Cyrus S. Eaton
Sowing Seeds for Nobel Peace Prize (1883-1979)
original - Government of Canada's Digital Collections
The town of Pugwash, Nova Scotia, became a world-famous community because a business tycoon, born there in 1883, volunteered funds and hosted a group of 22 scientists from around the world at his Pugwash summer home in 1957. The host was Cyrus S. Eaton, one of North America’s most successful businessmen, but controversial because of his friendship with Russian and Cuban Communist leaders.
Eaton became the sponsor of the Pugwash Conferences on Science and World Affairs when British philosopher Bertrand Russell encouraged a meeting of scientists from around the world to speak out on the proliferation of the atomic bomb. Funds were needed to make such a meeting possible. When a proposal to meet in India fell through, Russell had two other options: to accept an offer made by Aristotle Onassis, the Greek shipping magnate, or one by Cyrus Eaton, the Cleveland businessman who had already held a number of conferences at his summer home in Pugwash. Russell chose Eaton’s offer to pay travel expenses and host the event.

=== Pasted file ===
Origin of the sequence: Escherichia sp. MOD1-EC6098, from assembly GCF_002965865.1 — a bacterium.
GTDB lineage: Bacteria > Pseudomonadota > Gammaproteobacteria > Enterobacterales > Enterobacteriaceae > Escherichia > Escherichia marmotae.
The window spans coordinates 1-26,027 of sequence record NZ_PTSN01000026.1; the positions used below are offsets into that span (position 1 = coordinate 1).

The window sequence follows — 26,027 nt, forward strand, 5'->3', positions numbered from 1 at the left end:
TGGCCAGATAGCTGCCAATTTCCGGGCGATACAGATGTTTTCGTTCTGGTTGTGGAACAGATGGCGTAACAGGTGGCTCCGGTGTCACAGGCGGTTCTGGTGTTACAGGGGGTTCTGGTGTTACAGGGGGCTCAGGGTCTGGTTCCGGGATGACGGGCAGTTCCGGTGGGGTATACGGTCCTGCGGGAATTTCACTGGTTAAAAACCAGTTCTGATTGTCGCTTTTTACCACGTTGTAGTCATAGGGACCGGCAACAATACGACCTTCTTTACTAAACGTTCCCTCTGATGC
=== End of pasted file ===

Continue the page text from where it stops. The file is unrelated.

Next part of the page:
After a three-day meeting in July 1957 that brought together scientists from the U.S.A., China, Russia, Great Britain, France, and several other countries, the name Pugwash was adopted in the title for future conferences with Eaton readily agreeing to sponsor a second session the following year at Lac Beauport, Quebec.
Eaton’s willingness to bankroll such a conference stemmed from a lifelong interest in being in the company of intellectuals. The fifth of nine children born to a farmer and general store owner in Pugwash, he studied to be a minister at McMaster University (then located in Toronto), graduated in philosophy in 1905, and moved to Cleveland, Ohio.
His association with Cleveland started in 1901 when young Cyrus visited his uncle Charles, a Baptist minister there, and met one of the parishioners, John D. Rockefeller Sr. Eaton spent his summer vacations working at Rockefeller’s estate and returned to Cleveland upon graduation. By 1906, however, he decided that being a Baptist minister was too restricting for his interests. Rockefeller offered him full-time employment. An early assignment was to placate property owners whose lawns were being torn up by the East Ohio Gas Company.